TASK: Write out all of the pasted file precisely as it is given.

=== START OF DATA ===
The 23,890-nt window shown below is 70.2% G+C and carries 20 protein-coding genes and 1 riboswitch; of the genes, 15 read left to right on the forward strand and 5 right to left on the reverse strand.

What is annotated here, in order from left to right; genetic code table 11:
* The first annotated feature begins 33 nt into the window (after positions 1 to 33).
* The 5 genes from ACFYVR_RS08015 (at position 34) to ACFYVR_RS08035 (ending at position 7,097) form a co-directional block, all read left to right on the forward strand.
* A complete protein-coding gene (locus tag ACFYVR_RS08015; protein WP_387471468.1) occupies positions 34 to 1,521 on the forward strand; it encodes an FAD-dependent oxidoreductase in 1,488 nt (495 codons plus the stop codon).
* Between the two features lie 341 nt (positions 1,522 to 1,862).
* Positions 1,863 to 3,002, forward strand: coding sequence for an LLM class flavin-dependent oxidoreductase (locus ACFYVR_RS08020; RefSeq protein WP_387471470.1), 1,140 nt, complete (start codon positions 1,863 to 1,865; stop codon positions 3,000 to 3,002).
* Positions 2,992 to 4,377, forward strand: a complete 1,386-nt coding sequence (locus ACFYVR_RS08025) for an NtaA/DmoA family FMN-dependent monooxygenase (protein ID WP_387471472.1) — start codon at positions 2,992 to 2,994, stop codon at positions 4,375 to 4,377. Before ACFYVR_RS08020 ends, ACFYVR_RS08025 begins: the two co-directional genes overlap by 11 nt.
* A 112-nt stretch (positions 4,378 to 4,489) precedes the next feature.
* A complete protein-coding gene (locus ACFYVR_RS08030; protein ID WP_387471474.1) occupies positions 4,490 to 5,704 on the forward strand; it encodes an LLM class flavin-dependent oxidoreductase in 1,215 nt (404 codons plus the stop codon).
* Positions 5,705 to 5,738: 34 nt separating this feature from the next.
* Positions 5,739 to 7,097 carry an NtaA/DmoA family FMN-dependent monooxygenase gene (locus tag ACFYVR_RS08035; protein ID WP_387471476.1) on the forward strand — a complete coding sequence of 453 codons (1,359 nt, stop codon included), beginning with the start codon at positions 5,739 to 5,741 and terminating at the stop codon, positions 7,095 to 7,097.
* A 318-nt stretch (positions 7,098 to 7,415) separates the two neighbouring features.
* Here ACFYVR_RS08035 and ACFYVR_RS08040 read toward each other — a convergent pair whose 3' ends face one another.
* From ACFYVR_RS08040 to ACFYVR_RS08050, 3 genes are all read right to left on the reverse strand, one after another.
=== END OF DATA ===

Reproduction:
The 23,890-nt window shown below is 70.2% G+C and carries 20 protein-coding genes and 1 riboswitch; of the genes, 15 read left to right on the forward strand and 5 right to left on the reverse strand.

What is annotated here, in order from left to right; genetic code table 11:
* The first annotated feature begins 33 nt into the window (after positions 1 to 33).
* The 5 genes from ACFYVR_RS08015 (at position 34) to ACFYVR_RS08035 (ending at position 7,097) form a co-directional block, all read left to right on the forward strand.
* A complete protein-coding gene (locus tag ACFYVR_RS08015; protein WP_387471468.1) occupies positions 34 to 1,521 on the forward strand; it encodes an FAD-dependent oxidoreductase in 1,488 nt (495 codons plus the stop codon).
* Between the two features lie 341 nt (positions 1,522 to 1,862).
* Positions 1,863 to 3,002, forward strand: coding sequence for an LLM class flavin-dependent oxidoreductase (locus ACFYVR_RS08020; RefSeq protein WP_387471470.1), 1,140 nt, complete (start codon positions 1,863 to 1,865; stop codon positions 3,000 to 3,002).
* Positions 2,992 to 4,377, forward strand: a complete 1,386-nt coding sequence (locus ACFYVR_RS08025) for an NtaA/DmoA family FMN-dependent monooxygenase (protein ID WP_387471472.1) — start codon at positions 2,992 to 2,994, stop codon at positions 4,375 to 4,377. Before ACFYVR_RS08020 ends, ACFYVR_RS08025 begins: the two co-directional genes overlap by 11 nt.
* A 112-nt stretch (positions 4,378 to 4,489) precedes the next feature.
* A complete protein-coding gene (locus ACFYVR_RS08030; protein ID WP_387471474.1) occupies positions 4,490 to 5,704 on the forward strand; it encodes an LLM class flavin-dependent oxidoreductase in 1,215 nt (404 codons plus the stop codon).
* Positions 5,705 to 5,738: 34 nt separating this feature from the next.
* Positions 5,739 to 7,097 carry an NtaA/DmoA family FMN-dependent monooxygenase gene (locus tag ACFYVR_RS08035; protein ID WP_387471476.1) on the forward strand — a complete coding sequence of 453 codons (1,359 nt, stop codon included), beginning with the start codon at positions 5,739 to 5,741 and terminating at the stop codon, positions 7,095 to 7,097.
* A 318-nt stretch (positions 7,098 to 7,415) separates the two neighbouring features.
* Here ACFYVR_RS08035 and ACFYVR_RS08040 read toward each other — a convergent pair whose 3' ends face one another.
* From ACFYVR_RS08040 to ACFYVR_RS08050, 3 genes are all read right to left on the reverse strand, one after another.